Department: PhysicsModule co-ordinator: Dr. David DickinsonCredit value: 10 creditsCredit level: MAcademic year of delivery: 2022-23

- See module specification for other years: 2021-22

## Pre-requisite modules

- None

## Co-requisite modules

- None

## Prohibited combinations

Occurrence | Teaching period |
---|---|

A | Autumn Term 2022-23 |

Fusion, whether by inertial confinement or magnetic confinement, requires deuterium and tritium to be heated to such high temperatures that the electrons are stripped from the ions. The resulting conducting gas is called a plasma. Plasmas are common place around the universe so the topic of plasma physics is important in many branches of science including astrophysics and solar physics, as well as having industrial applications. This course aims to introduce the basic plasma physics principles through a combination of physical pictures and mathematical analyses, often using examples from fusion to provide specific applications.

Describe, both through physical pictures and mathematics, the orbits of individual particles in magnetic and electric fields: the cyclotron frequency, the guiding centre, the ExB drift, the gradB and curvature drifts and the polarisation drift

Write down expressions for the quantities that are conserved when a charged particle moves in a magnetic field: energy and magnetic moment. Use this principle to show how charged particles can be trapped in a magnetic mirror. Understand the limitations of a magnetic mirror for confining plasma for fusion

Demonstrate an understanding of the principles of magnetic confinement in a toroidal magnetic field configuration, including the roles of both the poloidal and toroidal magnetic fields. Describe the basic principles of tokamak operation.

Describe the process of inertial confinement fusion.

Describe the physics of Debye shielding and be able to derive the Debye length mathematically. Write down the definitions of a plasma.

Demonstrate an understanding of the distribution function and how to derive plasma density and flow by integrating over velocity space.

Without rigorous mathematical derivation, describe how plasma fluid equations can be obtained from the kinetic equations for plasma evolution. Given the fluid equations, describe the physics of the individual terms. Derive the ideal MHD equations from the 2-fluid equations. Describe, without proof, the concept of "frozen in" magnetic field.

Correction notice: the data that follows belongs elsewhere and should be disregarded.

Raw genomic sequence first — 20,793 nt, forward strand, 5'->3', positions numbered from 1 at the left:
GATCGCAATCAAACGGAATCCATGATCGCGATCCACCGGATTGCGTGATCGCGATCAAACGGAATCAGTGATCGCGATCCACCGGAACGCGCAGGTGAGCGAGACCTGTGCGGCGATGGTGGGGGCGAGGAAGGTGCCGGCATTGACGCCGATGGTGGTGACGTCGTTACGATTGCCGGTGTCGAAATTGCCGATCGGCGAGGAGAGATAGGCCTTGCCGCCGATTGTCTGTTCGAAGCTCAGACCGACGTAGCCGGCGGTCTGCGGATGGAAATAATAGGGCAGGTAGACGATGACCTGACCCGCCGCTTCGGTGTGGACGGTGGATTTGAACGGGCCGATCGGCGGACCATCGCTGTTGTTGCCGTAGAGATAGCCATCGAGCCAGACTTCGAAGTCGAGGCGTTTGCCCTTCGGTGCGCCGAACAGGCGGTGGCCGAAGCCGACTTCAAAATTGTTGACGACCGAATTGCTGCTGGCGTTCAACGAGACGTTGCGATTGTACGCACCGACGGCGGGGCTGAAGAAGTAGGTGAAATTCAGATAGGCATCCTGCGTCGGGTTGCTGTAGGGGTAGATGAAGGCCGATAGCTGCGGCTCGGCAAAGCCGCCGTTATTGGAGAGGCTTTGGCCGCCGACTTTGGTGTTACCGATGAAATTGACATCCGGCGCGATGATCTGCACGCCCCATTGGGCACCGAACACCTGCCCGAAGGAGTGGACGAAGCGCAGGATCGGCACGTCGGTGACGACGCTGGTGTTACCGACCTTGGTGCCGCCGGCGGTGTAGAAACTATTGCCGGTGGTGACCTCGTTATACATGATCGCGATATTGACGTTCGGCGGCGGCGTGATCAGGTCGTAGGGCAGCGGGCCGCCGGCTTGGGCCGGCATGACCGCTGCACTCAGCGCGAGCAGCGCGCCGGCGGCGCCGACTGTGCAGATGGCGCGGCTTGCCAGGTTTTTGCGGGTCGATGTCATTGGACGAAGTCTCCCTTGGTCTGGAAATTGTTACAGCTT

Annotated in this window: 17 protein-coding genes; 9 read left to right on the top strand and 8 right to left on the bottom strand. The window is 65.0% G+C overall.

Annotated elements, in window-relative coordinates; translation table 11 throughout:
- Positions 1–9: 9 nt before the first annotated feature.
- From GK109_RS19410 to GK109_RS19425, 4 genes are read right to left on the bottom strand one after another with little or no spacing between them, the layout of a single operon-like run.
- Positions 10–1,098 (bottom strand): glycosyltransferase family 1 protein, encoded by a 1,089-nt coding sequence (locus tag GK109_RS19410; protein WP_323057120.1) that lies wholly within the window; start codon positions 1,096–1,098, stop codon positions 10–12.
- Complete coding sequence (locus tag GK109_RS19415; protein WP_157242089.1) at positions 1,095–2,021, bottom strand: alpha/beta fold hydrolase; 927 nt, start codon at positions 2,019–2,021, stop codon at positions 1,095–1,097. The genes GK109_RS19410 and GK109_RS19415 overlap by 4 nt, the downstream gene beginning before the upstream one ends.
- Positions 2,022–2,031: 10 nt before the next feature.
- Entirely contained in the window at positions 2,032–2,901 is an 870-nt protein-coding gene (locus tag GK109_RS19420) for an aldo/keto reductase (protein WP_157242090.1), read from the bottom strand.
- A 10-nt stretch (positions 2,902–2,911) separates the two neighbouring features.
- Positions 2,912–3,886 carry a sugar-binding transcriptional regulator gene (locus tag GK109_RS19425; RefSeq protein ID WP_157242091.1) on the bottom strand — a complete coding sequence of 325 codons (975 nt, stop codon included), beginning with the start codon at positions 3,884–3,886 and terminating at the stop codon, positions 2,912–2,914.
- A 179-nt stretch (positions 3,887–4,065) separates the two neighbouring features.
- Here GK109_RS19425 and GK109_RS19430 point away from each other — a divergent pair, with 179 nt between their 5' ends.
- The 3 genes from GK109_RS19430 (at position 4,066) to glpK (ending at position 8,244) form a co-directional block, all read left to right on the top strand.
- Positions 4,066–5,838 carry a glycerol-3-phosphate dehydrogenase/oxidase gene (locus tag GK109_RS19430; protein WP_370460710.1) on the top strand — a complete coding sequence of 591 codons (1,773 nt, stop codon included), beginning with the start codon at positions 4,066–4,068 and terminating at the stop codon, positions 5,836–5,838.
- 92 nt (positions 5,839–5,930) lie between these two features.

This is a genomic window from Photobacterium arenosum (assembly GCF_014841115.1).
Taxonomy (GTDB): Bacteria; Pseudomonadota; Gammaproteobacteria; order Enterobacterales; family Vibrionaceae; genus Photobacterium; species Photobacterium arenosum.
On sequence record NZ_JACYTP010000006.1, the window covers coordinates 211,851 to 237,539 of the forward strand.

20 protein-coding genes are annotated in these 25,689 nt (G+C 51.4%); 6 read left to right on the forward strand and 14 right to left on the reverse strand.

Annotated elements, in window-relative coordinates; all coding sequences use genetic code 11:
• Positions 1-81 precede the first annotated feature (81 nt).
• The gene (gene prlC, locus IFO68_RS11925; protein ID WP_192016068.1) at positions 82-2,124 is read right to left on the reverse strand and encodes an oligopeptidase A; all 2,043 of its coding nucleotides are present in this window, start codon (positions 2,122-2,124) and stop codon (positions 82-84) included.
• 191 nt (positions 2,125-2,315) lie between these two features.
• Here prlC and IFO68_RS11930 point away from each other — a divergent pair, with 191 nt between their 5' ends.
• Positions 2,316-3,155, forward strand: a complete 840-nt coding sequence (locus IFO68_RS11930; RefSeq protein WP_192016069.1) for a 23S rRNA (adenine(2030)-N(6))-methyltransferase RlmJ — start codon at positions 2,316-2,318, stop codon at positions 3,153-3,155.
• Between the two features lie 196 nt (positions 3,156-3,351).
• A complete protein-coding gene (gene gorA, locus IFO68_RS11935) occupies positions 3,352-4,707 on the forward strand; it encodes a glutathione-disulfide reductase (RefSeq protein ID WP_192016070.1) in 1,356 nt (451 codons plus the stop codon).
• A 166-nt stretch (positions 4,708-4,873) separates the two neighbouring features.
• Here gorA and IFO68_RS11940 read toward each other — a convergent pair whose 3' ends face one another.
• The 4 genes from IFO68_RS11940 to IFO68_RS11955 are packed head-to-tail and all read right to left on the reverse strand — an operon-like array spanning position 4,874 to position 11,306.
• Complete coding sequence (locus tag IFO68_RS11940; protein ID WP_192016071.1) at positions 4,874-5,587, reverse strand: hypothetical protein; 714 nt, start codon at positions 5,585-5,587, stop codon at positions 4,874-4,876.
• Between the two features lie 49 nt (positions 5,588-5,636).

Given the fluid equations, derive the diamagnetic drift. Provide a physical explanation for the origin of the diamagnetic drift, including why it is not experienced by a single particle.

Demonstrate an understanding of equilibria for cylindrical and toroidal plasma systems. Derive the equilibrium relations for cylindrical systems. Describe qualitatively the features of toroidal equilibria including the origin of the Grad-Shafranov equation (without rigorous proof); the concept of toroidal flux surfaces, and definitions of equilibrium quantities such as aspect ratio, safety factor, major and minor radius, etc.

Perturb and linearise the equilibrium equations. As examples, be able to derive expressions for the frequency of basic plasma waves: Langmuir wave, ion sound wave. Describe the physics responsible for the wave.

**PPfF Syllabus**

- Charged particle orbits and drifts
- Magnetic mirror and toroidal magnetic confinement
- Debye shielding and formal definition of a plasma
- Inertial confinement
- Distribution functions and velocity space integration
- Kinetic equation and fluid equations, diamagnetic drift
- Ideal magneto-hydrodynamics (MHD), plasma equilibrium
- Plasma waves: Langmuir wave, sound wave

Task | Length | % of module mark |
---|---|---|

Online Exam - 24 hrs (Centrally scheduled)Plasma Physics for Fusion |
8 hours | 100 |

None

Task | Length | % of module mark |
---|---|---|

Online Exam - 24 hrs (Centrally scheduled)Plasma Physics for Fusion |
8 hours | 100 |

Our policy on how you receive feedback for formative and summative purposes is contained in our Department Handbook.

Chen F F: *Introduction to plasma physics and controlled fusion* (Plenum) ***

Wesson: *Tokamaks*, Oxford Science Publications ***

Atzeni and Meyer-ter-Vehn: *The physics of inertial fusion* (Oxford Science) **

Boyd T J M & Sanderson J J: *The physics of plasma* (CUP) **

Cairns R A: *Plasma physics* (Blackie) **

Dendy R O: *Plasma dynamics* (OUP) **

Goldston & Rutherford: *Introduction to plasma physics* (IoP) **